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Dung Salad


Three businessmen rent a large hotel suite, but their business would only cover all but 30 dollars for the room. Being frugal they each chip in 10 dollars. Later that night, the manager realizes that they only needed to pay 25 for the room and tells the desk clerk to refund their money. Now the desk clerk knows he can’t divide 5 into three so he simply tips himself 2 dollars and gives the remaining 3 to the men in the room. But this scenario leads us to a troubling discovery. Each man has received one dollar which means that each one has now paid 9 dollars for the room. Nine dollars times 3 businessmen adds up to 27 dollars. We know the clerk has 2 dollars in his pocket and 27+2=29. Where did the other dollar go of the original 30 dollars paid by the businessmen?

This is an example of how false teaching can warp the truth. It’s also a great riddle that will help you to lose friends (temporarily I hope). It’s hard because it’s not obvious. In fact, much like false theology, it isn’t composed of wrong things, but rather uses true things. 25+5=30 and 9X3=27. Although both are true, it’s important to remember that these are two equations that are independent of one another, but the story makes them depend on one another and that’s where the fooling happens.

False doctrine doesn’t state anything wrong; it states right things the wrong way.

While in prison, Paul knew that Judaizers (Jews that taught that salvation by faith occurred after works) were likely on their way to Philippi, he tells the Church to look out for them. Those “dogs” took the good commands given to Abraham and his physical descendants (Genesis 17:9-13) and the justification by faith in Jesus (John 3:16) and they made them seem dependent on one another. However, these two commands are independent of each other. The result was that people believed they had to depend on both works and faith in order to be saved.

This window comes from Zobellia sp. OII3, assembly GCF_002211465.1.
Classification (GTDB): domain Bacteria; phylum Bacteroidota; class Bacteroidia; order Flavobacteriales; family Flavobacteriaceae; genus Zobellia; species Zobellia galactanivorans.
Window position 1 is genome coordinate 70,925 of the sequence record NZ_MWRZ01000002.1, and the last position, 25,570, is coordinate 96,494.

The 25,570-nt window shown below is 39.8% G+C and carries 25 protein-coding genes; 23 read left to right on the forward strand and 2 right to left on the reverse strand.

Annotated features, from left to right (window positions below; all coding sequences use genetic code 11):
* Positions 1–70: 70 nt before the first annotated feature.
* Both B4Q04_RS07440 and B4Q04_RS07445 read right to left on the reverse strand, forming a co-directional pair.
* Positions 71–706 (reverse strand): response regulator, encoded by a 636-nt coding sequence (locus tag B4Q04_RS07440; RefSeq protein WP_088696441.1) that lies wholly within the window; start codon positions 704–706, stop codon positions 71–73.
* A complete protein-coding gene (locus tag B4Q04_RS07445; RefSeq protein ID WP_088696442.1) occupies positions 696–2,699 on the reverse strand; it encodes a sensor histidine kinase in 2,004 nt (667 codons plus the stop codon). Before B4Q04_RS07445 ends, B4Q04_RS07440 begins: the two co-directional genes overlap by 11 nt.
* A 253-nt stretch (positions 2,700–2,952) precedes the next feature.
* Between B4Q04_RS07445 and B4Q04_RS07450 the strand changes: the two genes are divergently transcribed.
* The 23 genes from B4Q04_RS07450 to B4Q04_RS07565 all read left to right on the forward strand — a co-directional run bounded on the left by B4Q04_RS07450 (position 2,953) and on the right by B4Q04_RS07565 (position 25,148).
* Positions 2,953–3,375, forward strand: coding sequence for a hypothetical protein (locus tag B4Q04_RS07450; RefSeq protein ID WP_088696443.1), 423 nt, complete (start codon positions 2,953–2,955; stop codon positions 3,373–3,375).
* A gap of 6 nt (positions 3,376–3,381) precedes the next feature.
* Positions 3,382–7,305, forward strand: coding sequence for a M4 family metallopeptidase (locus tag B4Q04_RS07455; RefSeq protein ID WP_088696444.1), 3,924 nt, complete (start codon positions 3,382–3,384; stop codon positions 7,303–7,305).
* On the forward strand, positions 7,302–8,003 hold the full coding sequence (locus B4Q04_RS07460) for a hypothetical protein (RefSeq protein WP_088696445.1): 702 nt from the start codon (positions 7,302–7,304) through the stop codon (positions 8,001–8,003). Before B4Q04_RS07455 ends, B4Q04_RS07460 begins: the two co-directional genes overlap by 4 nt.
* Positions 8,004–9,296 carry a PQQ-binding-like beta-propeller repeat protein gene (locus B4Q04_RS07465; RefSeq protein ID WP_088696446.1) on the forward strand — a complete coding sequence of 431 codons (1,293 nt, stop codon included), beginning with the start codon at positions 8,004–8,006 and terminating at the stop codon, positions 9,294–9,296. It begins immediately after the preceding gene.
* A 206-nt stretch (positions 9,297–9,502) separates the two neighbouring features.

Now before Paul was transformed by grace, in his world, if anyone could be confident that their deeds would grant them entrance to heaven, it was Paul. If they could, Rabbis would have had posters of Paul in all the synagogues, because he really was the poster child for what it meant to be a Jew. As a Christian, it might seem that Paul would have a lot to offer the Church with all the merit he’d gained.

But to the contrary, adding his own righteousness to ensure his own salvation was to him, like someone seasoning their food with their own feces (Philippians 3:8). Although Paul had a lot to brag about to fellow Jews with his pedigree, education and zealous behavior, they were dung compared to God’s righteousness. Therefore, he discarded them like a dead fly on a sizzling steak. Depending on those things didn’t ensure his salvation, they prevented it.

Paul argued that his salvation and his works were two realities that had no effect on one another. Instead, Paul took all of his confidence for salvation away from his works and placed his full reliance upon his faith in Christ alone (Philippians 3:9).

The pseudo-Christianity those false teachers in Paul’s day were touting still echoes in every false religion and philosophy of the world today. Most people believe they are good enough to go to heaven, and they flock to religions that give them ways to establish that goodness. Their mantra is “Yes faith, but…” and that’s where the fooling begins. “Do your best and God does the rest”

But this method is like a boy that wants to be adopted and when the prospective Parents come to visit, he relieves himself in a bucket and holds it high to their noses with a proud grin and says “I made this all by myself and there’s more where that came from!”

Don’t trust in being a good person for God’s acceptance, trust in Jesus instead. He paid the penalty for your sin and filth and only those who rely on his death on their behalf for salvation will be acceptable to God. That’s the Jesus you should trust. Trust the Jesus who did it all. Trust the Jesus who doesn’t want your help. He’ll save you all on his own. Any other Jesus just won’t do.